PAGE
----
UPDATE: The below article was written when the Acer Switch One 10 laptop was first announced, before it was available for sale from merchants. The laptop is now available from a number of vendors. Two newsletter readers have reported buying an Acer Switch One 10 laptop from Amazon at http://goo.gl/YDSOcG.
I have written a number of times about Chromebook laptops. (See https://goo.gl/EjXA0n for my past Chromebook articles.) I love my Chromebook and use it often. I am enthused about Chromebook systems because they are low-priced and perform most of the functions that computer owners desire— checking email, surfing the web, playing games, spending time on Facebook, and, oh yes, reading the latest news in a certain genealogy newsletter. However, a new laptop from Acer may cause me to change my mind about low-cost laptops.
Acer’s Switch One 10 is a Windows 10 laptop that will go on sale next month. It will have a manufacturer’s suggested retail price of $249, but most discount retailers are expected to sell it for $199, plus or minus a bit. That’s a great price for a Windows 10 computer that will run any modern Windows genealogy program, including Family Tree Builder, Family Historian, RootsMagic, Legacy Family Tree, Ancestral Quest, Heredis, and others.
I have written often about the advantages of Chromebooks, the low-cost laptop computers designed primarily for use with the cloud. (See https://goo.gl/AAaOZr for a list of my past articles about Chromebooks.)
Last year I purchased an ASUS Chromebook Flip 10.1-Inch Convertible 2 in 1 Touchscreen Chromebook and it has become my primary traveling computer. I paid more for it when it was new but I see the price for it has dropped to $249.99 on Amazon and that includes 100 gigabytes of FREE storage on Google Drive and UNLIMITED music from Google Play Music. (See https://goo.gl/0dT4uG for the details.)
This 2-pound computer includes a “flip screen” so that it can be used either as a laptop or as a tablet. It boots up almost instantly, never gets a virus, and the battery lasts 8 to 10 hours on a single charge.
I have written a number of times (see https://goo.gl/TsSWQ5 to find my earlier articles) about Chromebooks, the low-cost laptop computers that boot up quickly, are simple to use, never get viruses, and perform the computer tasks that many computer owners want.
Chromebooks also have a long-life battery life. A Chromebook does not slow down over time and there are no long boot times — just flip it open and get busy doing anything other than waiting.
Because Chromebooks safely and securely store almost all data in the cloud, nothing is lost if you break or lose a Chromebook. It’s all in the cloud, no matter what. As a result, a thief can steal your Chromebook but will not gain access to any of your personal information or documents. And because the technical requirements for running Chrome apps are so low, you still get reasonable performance, even from a sub-$200 laptop.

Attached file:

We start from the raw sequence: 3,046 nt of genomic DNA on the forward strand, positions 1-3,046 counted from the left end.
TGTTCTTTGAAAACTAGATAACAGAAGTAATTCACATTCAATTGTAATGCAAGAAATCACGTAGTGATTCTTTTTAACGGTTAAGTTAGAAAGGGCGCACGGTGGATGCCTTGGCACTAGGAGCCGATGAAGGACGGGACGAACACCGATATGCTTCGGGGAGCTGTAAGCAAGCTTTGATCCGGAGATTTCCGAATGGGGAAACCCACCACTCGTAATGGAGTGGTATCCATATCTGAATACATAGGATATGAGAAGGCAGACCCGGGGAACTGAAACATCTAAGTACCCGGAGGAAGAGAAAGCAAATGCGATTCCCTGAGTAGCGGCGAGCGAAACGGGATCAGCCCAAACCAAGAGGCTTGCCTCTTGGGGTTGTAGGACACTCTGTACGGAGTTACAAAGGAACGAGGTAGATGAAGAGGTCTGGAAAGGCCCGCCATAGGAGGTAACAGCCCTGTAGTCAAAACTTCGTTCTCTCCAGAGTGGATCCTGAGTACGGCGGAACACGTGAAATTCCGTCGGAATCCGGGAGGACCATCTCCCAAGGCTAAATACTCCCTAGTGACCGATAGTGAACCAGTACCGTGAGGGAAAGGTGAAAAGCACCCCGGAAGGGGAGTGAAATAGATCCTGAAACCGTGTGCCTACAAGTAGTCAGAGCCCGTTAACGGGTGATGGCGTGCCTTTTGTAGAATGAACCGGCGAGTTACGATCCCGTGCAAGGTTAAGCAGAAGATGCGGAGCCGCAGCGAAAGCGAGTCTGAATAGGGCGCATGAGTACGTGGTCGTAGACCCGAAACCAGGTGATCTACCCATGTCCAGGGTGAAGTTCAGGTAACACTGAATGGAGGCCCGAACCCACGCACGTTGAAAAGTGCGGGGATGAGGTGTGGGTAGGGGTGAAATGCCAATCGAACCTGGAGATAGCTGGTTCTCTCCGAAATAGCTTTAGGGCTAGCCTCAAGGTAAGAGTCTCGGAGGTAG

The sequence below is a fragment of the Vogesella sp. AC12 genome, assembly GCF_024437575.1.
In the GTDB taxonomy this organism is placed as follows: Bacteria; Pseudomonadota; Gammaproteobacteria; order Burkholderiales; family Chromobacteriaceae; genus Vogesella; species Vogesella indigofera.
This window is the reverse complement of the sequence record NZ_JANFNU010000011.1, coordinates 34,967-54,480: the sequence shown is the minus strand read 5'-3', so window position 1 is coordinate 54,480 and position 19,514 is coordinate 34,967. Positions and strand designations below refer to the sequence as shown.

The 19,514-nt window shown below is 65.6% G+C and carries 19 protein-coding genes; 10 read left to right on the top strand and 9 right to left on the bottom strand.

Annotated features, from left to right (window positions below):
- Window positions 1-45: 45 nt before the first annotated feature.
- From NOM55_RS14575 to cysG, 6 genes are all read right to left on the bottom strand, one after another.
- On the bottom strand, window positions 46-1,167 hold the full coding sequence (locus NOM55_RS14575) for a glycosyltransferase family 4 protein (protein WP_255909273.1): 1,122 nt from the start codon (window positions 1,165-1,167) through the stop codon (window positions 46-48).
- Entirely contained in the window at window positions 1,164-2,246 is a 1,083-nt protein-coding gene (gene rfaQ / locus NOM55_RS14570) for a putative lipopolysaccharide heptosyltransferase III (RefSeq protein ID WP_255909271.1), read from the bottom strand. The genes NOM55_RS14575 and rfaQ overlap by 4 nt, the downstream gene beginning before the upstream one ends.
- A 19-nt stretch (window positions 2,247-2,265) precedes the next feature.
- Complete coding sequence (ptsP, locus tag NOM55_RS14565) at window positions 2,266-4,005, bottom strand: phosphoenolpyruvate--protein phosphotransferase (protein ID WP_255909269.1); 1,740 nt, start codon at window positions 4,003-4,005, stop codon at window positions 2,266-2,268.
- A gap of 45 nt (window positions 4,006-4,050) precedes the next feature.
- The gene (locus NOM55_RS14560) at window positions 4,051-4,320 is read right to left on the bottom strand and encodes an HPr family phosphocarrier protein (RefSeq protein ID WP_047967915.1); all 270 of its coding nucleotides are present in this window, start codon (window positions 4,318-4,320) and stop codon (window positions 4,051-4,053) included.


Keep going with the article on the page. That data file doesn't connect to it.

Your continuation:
One of the weaknesses of Chromebooks has been the lack of good genealogy apps. That is now changing.
I wrote about the QromaScan photo scanner several times in recent months. See https://duckduckgo.com/?q=site%3Aeogn.com+qromascan for my articles. Now the producing company has released a major new update.
The following announcement was written by Tony Knight of QromaScan:
I am very happy to let you know that we have just released QromaScan version 1.6 at the iOS App Store. This is our biggest release to date, and I hope you enjoy the new features. They include:
The Flip-Pal mobile scanner is one of the favorite tools of genealogists. This battery-powered scanner will make digital images of photos, documents, medals, personal letters, and much more. I use mine when visiting relatives who have significant collections of old family photographs. I suspect most of these relatives would not be receptive to my borrowing the photos for a few days or weeks to have copies made. However, every relative I have asked so far has allowed me to make digital copies with a Flip-Pal scanner while they watched. Of course, I also give them a thumb drive containing a digital copy of everything I digitize before I leave.
The Flip-Pal mobile scanner will scan any photograph or document up to 4-by-6 inches. For larger items, it is possible to scan each section of the item and then use the included software to later “stitch” the segments together into a single larger image. The process works well although is a bit time-consuming. “Stitching” is a great solution for a few scans, but I wouldn’t want to “stitch” together several hundred of them!
Windows and Macintosh software is included with the Flip-Pal mobile scanner. All data is stored on a SecureDigital (SDHC) card. That means that no cables or special drivers are needed. In fact, it isn’t even necessary to have a computer when scanning items. After scanning, you simply remove the SDHC card from the scanner and plug it into your computer or into one of the many inexpensive SD adapters that plug into an available USB connector on your computer.
Less than a month ago, I wrote about my recent purchase of an external 6 terabyte hard drive. In that article, I wrote, “I’ll never fill this one up!”
That hard drive is now spinning 24 hours a day on one of my Macintosh systems. A couple of weeks later I purchased a similar hard drive only with 8 terabytes of space. That second hard drive is now making backups and storing thousands of photos, videos, and MP3 music files on another Mac. But I purchased these drives too early. (sigh)
LaCie has just announced a new hard drive that is available with several different storage capacities. If you have the funds, you can purchase drives with up to 96 terabytes of storage space! The drives will work on any Windows, Macintosh, or Linux computer that has a Thunderbolt connector. (All newer Macintosh computers include a high-speed Thunderbolt connection but most Windows and Linux systems do not.)